Inflationary pressures, previously showing signs of easing, have over the month somewhat disappointed, supporting the ECBs forceful moves to bring inflation back to target. Particularly, as headline inflation edged higher and as core prices remained remarkably elevated, higher than levels policy makers would have desired. Notably, core inflation has in April edged marginally lower to 5.6% from 5.7% in the previous month reading.

    In April, aggregate business activity in the US continued to rebound, pointing to an expansion for a third successive month running. Notably, composite PMI rose sharply (53.4 v 52.3 in March) following a solid upturn in private sector business activity that was the fastest since May 2022. Manufacturing PMI (reading 50.2) pointed to a first marginal expansions in factory activity. New orders returned to expansion territory and production increased at the fastest pace since May 2022 while new export orders contracted further. Meanwhile, services (reading 53.6 v a preliminary estimate of 53.7 and previous month reading of 52.6) advanced, pointing to point to the biggest expansion in the services sector in a year, as output, new orders and employment growth all accelerated.

    Annual inflation rate in the US for a tenth successive month slowed to 4.9%, less than March’s figure of 5.0% and now well down from its 8.9% peak in June. Month-on-month, core consumer prices increased 0.4%, higher from the 0.1% in March, but matching expectations. From the employment front, the US economy created 253K jobs in April, largely exceeding the 70K-100K monthly job gain needed to keep up with growth in the working-age population. Meanwhile, the unemployment rate in the US edged lower to 3.4%, matching a 50-year low of 3.4 percent seen in January. Average hourly earnings for all employees increased by 4.4% year-on-year, following an upwardly revised 4.3% rise in the prior month, still pointing to a tight labour market.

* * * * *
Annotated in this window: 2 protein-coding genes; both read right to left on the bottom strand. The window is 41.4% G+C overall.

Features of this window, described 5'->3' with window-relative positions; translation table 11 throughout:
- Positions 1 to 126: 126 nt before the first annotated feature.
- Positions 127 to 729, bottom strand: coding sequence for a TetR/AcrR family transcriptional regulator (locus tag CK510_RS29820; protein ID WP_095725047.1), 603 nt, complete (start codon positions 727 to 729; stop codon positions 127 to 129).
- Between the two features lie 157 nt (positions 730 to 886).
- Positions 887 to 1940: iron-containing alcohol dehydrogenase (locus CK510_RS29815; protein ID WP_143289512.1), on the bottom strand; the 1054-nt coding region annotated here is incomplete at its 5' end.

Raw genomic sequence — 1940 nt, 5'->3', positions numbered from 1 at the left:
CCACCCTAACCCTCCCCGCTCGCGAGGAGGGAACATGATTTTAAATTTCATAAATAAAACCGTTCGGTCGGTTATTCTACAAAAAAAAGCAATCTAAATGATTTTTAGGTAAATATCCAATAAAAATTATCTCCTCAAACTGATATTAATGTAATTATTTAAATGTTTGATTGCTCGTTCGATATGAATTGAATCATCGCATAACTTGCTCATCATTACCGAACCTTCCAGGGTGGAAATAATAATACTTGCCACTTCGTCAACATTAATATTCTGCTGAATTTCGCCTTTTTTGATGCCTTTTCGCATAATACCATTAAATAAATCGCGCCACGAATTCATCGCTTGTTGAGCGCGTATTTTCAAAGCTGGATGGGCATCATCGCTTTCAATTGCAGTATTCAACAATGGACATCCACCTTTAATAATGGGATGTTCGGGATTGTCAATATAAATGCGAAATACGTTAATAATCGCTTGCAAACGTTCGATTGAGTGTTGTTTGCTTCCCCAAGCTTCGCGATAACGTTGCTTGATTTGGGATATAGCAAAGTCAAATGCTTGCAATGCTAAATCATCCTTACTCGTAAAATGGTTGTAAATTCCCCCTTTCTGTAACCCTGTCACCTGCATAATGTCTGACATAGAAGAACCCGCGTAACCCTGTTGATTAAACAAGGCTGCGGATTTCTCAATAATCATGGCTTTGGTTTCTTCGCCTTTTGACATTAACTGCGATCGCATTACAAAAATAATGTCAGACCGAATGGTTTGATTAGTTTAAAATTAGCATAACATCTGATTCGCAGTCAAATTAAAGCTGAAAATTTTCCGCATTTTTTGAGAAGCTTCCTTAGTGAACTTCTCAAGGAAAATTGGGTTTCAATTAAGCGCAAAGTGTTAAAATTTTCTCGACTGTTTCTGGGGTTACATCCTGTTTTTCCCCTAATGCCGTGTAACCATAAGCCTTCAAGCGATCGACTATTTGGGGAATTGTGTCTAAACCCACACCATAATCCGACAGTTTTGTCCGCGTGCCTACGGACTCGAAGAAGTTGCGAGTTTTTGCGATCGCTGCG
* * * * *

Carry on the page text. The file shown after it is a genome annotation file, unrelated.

From a performance view point, markets rebounded following a volatile March. Spreads tightened as markets recovered from an indiscriminate sell-off following the events surrounding Silicon Valley Bank and Credit Suisse, resulting in positive total returns. Notably, European and US investment grade posted positive returns, returning c. 0.69% and 0.82% respectively. The more speculative segment too headed higher.

    Fund performance

    In the month of April, the CC High Income Bond Fund headed higher, generating a gain of 0.54% as spreads tightened. This, as previous banking sector turbulence did not continue in April.